When a roofer at a development site in New York fell from the top of the building several years ago, his injuries were as serious as one would expect. He needed four surgeries and three hospitalizations and suffered substantial disabilities as a result of the workplace accident.
Ordinarily, the worker could expect to seek workers’ compensation benefits and possibly a personal injury claim from a negligent third party. But that’s not how this case went. The roofer was an undocumented worker.
He did file a third party lawsuit against the general contractor and construction site owner, but faced a particular legal challenge. The Immigration Reform and Control Act (IRCA) makes it illegal for employers to knowingly hire illegal aliens and prohibits illegal aliens from submitting false paperwork to get a job.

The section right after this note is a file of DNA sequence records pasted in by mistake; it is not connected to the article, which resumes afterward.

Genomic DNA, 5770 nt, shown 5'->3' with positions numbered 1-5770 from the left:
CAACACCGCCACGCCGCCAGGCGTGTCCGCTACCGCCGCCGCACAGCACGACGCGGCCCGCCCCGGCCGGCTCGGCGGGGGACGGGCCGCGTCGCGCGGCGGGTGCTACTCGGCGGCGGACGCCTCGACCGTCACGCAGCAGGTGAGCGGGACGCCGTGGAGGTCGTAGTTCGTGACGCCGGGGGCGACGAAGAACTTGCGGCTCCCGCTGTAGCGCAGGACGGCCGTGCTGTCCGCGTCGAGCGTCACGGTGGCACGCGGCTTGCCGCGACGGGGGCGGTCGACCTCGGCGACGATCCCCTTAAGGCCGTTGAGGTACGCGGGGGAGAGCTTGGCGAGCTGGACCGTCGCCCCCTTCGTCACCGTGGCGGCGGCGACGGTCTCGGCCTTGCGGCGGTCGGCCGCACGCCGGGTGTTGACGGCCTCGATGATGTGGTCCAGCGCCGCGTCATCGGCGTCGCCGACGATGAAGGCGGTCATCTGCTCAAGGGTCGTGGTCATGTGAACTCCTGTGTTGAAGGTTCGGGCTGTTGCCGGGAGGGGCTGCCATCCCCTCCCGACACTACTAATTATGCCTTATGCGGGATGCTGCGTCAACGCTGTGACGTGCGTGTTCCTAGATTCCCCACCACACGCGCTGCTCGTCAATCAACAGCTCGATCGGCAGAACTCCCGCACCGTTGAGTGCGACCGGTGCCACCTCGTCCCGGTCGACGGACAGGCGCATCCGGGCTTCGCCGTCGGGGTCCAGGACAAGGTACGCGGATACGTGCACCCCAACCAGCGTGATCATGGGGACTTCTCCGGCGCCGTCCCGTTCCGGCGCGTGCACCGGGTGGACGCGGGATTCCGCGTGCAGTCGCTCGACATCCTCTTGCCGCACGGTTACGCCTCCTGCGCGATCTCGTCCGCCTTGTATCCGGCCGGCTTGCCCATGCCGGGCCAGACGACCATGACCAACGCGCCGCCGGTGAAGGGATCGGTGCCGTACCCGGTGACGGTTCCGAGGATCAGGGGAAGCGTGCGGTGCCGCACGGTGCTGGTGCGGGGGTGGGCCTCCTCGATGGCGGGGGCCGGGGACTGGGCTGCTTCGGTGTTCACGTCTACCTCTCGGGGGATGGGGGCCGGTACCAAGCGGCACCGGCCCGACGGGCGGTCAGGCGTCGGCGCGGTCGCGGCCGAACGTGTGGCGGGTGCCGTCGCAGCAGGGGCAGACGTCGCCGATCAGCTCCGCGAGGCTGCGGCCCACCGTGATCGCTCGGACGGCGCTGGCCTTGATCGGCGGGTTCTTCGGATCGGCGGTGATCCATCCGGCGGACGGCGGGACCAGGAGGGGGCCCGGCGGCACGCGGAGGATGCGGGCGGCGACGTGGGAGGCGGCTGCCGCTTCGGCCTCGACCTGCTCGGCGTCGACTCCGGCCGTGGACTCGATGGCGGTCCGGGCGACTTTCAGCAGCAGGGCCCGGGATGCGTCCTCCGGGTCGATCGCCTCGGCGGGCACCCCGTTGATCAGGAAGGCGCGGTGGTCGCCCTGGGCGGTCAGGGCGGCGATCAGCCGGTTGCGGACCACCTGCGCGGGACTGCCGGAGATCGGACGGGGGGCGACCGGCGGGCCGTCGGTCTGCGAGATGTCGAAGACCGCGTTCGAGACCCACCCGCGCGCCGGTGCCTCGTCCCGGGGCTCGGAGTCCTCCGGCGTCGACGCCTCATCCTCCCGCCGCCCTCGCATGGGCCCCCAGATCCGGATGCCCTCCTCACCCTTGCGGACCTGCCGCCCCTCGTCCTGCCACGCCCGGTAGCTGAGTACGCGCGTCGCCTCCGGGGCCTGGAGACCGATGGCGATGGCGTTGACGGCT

In his case, however, the court ruled that the IRCA did not prevent an undocumented worker from recovering lost wages. Later cases held that illegal aliens could be prohibited from receiving back pay if they knowingly submitted false work papers, but they have not taken away the right of undocumented workers to sue third parties for work-related injuries in all cases.
While undocumented workers do have the right to file for workers’ compensation and can sue third parties for damages in workplace accidents, the laws regarding their cases are complex and the stakes are high. An experienced attorney can assess whether an undocumented worker is eligible for workers’ compensation benefits or a third-party claim for damages and represent the worker throughout the proceedings.
For more information, see our article, “Undocumented Workers and Third Party Claims.”